DevFinOps: Why Finance Needs to be Integrated with Development and Operations

The formation of DevOps brought together two distinct worlds, causing a shift in IT culture that can only be made better (and more cost effective) by the integration of financial strategy  – enter DevFinOps. We say this partially in jest… yeah, we know, you’ve had enough of the Dev-blank-blank mashups. But really, this is something that we’ve been preaching about since the start of ParkMyCloud. As long as the public cloud remains a utility, everyone should be responsible for controlling the cost of their cloud use, meaning “continuous cost control” should be integrated into the processes of continuous integration and delivery.  

What is DevFinOps?

Hear us out — you at least need to start thinking of financial management as an element in the DevOps process. Time and time again, we see DevOps teams overspend and face major organizational challenges when inevitably the Finance team (or the CTO) starts enforcing a stricter budget. Cost control becomes a project, derailing forward development motion by rerouting valuable resources toward implementing spend management processes.  

It doesn’t need to be this way.

As financial resources are finite, they should be an integrated element from the very beginning when possible, and otherwise as soon as possible. Our product manager, Andy Richman,  recently discussed this concept further in a podcast for The CloudCast.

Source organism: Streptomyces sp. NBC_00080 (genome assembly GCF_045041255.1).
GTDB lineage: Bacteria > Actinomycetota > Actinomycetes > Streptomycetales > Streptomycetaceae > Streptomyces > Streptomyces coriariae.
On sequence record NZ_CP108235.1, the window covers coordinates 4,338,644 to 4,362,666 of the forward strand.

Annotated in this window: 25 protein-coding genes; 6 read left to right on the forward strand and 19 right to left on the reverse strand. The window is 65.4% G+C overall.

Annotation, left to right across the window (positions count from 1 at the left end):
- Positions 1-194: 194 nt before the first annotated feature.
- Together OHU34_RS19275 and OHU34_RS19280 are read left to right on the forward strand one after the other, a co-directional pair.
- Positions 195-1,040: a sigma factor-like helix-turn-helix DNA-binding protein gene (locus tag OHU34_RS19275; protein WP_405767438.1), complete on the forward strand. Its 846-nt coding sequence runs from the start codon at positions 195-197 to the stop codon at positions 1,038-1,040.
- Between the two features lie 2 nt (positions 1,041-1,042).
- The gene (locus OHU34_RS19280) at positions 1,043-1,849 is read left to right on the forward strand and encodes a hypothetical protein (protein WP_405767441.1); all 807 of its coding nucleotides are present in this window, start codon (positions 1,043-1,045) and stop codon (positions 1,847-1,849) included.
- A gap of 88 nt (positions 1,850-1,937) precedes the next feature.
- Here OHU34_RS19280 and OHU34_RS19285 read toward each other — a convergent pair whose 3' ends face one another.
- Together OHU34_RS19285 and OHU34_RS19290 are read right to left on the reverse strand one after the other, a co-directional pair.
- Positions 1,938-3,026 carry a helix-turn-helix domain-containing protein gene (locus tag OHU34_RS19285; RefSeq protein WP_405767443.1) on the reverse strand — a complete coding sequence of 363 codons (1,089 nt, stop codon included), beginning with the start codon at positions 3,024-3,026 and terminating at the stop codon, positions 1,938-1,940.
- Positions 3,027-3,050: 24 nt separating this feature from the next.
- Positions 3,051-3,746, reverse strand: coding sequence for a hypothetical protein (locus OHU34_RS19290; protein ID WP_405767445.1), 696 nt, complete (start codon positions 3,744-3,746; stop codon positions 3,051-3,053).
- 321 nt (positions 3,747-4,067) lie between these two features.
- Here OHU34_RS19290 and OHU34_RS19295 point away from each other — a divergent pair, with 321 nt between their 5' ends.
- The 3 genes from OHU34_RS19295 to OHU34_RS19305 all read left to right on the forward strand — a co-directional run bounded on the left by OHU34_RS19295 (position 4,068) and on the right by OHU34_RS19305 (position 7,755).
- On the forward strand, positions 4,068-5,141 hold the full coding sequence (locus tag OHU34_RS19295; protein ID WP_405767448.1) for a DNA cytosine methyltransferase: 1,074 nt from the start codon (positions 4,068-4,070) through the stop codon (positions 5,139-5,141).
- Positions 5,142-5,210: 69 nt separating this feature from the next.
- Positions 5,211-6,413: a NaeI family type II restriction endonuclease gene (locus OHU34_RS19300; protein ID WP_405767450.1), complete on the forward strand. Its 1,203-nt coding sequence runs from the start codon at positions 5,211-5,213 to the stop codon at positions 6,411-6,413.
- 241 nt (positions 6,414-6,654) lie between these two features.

There are a number of ways that finance can be integrated into DevOps, but one near and dear to our hearts is with automated cloud cost control. A mental disconnect between cloud resources and their costs causes strain on budgets and top-down pressure to get spending under control.

Changing the Mindset: Cloud is a Utility

The reason for this disconnect is that as development and operations have moved to the cloud, the way we assess costs has changed profoundly in the same way that infrastructure has changed. A move to the cloud is a move to pay-as-you-go compute resources.

This is due to the change in pricing structure and mindset that happened with the shift from traditional infrastructure to public cloud. As one of our customers put it:

“It’s been a challenge educating our team on the cloud model. They’re learning that there’s a direct monetary impact for every hour that an idle instance is running. The world of physical servers was all CapEx driven, requiring big up-front costs, and ending in systems running full time. Now the model is OpEx, and getting our people to see the benefits of the new cost-per-hour model has been challenging but rewarding.”

In a world where IT costs already tend to exceed budgets, there’s an added struggle to calculating long-term cost estimates for applications that are developed, built and run on a utility. But wasn’t the public cloud supposed to be more cost effective? Yes, but only if every team and individual is aware of their usage, accountable for it, and empowered with tools that will give them insight and control over what they use. The public cloud needs to be thought of like any other utility.